Even though yawning is very common, the physiological and evolutionary reasons for yawning behavior are poorly understood.

Yawning is a familiar behavior characterized by a large gaping of the mouth, accompanied by a deep inhalation of air, followed a shorter expiration. This behavior is under involuntary control, so it cannot be consciously controlled or suppressed. Further, yawning is a stereotyped behavior expressed by all classes of animals, and is correlated by a variety of neurochemical changes in the brain. Previous research suggests that yawning is a biological mechanism in humans and non-human apes, such as chimpanzees, to keep the brain from overheating.

"Brains are like computers," reports Andrew Gallup, a researcher in the Department of Biology at Binghamton University who led the study. "They operate most efficiently when cool, and physical adaptations have evolved to allow maximum cooling of the brain."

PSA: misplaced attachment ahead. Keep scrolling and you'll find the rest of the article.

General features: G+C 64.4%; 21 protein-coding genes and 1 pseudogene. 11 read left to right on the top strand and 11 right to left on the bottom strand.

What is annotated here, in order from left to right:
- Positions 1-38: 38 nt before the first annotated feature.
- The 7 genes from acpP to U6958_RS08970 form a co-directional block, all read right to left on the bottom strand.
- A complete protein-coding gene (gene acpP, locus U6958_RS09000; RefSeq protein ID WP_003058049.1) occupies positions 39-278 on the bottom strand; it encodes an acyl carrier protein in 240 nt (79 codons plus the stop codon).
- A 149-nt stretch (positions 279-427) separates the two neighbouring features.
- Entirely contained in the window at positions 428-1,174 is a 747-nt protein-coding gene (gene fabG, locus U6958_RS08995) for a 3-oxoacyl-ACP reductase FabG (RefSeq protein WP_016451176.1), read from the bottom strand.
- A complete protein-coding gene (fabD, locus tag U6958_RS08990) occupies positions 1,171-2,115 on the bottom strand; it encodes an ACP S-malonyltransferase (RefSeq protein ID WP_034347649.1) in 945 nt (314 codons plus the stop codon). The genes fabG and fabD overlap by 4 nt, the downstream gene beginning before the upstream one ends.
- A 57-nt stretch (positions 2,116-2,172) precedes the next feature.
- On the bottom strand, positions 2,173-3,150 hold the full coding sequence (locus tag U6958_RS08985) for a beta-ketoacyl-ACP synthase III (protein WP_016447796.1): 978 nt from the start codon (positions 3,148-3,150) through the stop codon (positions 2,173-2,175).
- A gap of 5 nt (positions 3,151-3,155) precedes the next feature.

This is known as the "radiator hypothesis" or the "brain-cooling hypothesis," which can be tested.

"Based on the brain-cooling hypothesis, we suggest that there should be a thermal window in which yawning should occur," Gallup proposed. "For instance, yawning should not occur when ambient temperatures exceed body temperature, as taking a deep inhalation of warm air would be counterproductive. In addition, yawning when it is extremely cold may be maladaptive, as this may send unusually cold air to the brain, which may produce a thermal shock."

To test this hypothesis, Gallup and his colleagues, Michael Miller and Anne Clark, studied yawning in wild budgerigars, Melopsittacus undulatus. They chose budgerigars because they have relatively large brains for their body size, they live wild in arid regions of Australia that are subject to frequent and dramatic temperature changes, and -- most important for their experimental design, where they tested the birds in small groups -- budgerigars do not experience contagious or sympathetic yawning, as humans and some other animals do....